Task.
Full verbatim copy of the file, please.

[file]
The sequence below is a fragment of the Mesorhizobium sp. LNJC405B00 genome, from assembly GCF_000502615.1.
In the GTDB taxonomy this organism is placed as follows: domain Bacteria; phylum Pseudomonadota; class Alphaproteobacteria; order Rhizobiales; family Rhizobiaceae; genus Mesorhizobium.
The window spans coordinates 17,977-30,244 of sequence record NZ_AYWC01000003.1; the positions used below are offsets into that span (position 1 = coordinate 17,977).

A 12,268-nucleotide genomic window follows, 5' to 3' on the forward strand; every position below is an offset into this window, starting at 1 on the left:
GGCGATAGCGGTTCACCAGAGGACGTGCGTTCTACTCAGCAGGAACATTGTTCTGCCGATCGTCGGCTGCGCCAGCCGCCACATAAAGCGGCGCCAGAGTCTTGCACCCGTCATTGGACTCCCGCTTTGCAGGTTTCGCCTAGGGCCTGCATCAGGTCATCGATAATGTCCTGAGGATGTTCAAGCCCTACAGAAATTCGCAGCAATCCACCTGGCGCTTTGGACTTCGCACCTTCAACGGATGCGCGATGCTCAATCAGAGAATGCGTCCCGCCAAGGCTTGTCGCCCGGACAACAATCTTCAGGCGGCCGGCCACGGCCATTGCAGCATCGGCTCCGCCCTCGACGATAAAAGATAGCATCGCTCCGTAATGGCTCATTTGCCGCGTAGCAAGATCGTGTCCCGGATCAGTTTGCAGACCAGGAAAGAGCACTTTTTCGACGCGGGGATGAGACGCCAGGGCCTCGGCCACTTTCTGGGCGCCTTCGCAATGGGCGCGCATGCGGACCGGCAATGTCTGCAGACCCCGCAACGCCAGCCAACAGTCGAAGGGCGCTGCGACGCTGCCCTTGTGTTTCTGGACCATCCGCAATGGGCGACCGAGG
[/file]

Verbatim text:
The sequence below is a fragment of the Mesorhizobium sp. LNJC405B00 genome, from assembly GCF_000502615.1.
In the GTDB taxonomy this organism is placed as follows: domain Bacteria; phylum Pseudomonadota; class Alphaproteobacteria; order Rhizobiales; family Rhizobiaceae; genus Mesorhizobium.
The window spans coordinates 17,977-30,244 of sequence record NZ_AYWC01000003.1; the positions used below are offsets into that span (position 1 = coordinate 17,977).

A 12,268-nucleotide genomic window follows, 5' to 3' on the forward strand; every position below is an offset into this window, starting at 1 on the left:
GGCGATAGCGGTTCACCAGAGGACGTGCGTTCTACTCAGCAGGAACATTGTTCTGCCGATCGTCGGCTGCGCCAGCCGCCACATAAAGCGGCGCCAGAGTCTTGCACCCGTCATTGGACTCCCGCTTTGCAGGTTTCGCCTAGGGCCTGCATCAGGTCATCGATAATGTCCTGAGGATGTTCAAGCCCTACAGAAATTCGCAGCAATCCACCTGGCGCTTTGGACTTCGCACCTTCAACGGATGCGCGATGCTCAATCAGAGAATGCGTCCCGCCAAGGCTTGTCGCCCGGACAACAATCTTCAGGCGGCCGGCCACGGCCATTGCAGCATCGGCTCCGCCCTCGACGATAAAAGATAGCATCGCTCCGTAATGGCTCATTTGCCGCGTAGCAAGATCGTGTCCCGGATCAGTTTGCAGACCAGGAAAGAGCACTTTTTCGACGCGGGGATGAGACGCCAGGGCCTCGGCCACTTTCTGGGCGCCTTCGCAATGGGCGCGCATGCGGACCGGCAATGTCTGCAGACCCCGCAACGCCAGCCAACAGTCGAAGGGCGCTGCGACGCTGCCCTTGTGTTTCTGGACCATCCGCAATGGGCGACCGAGG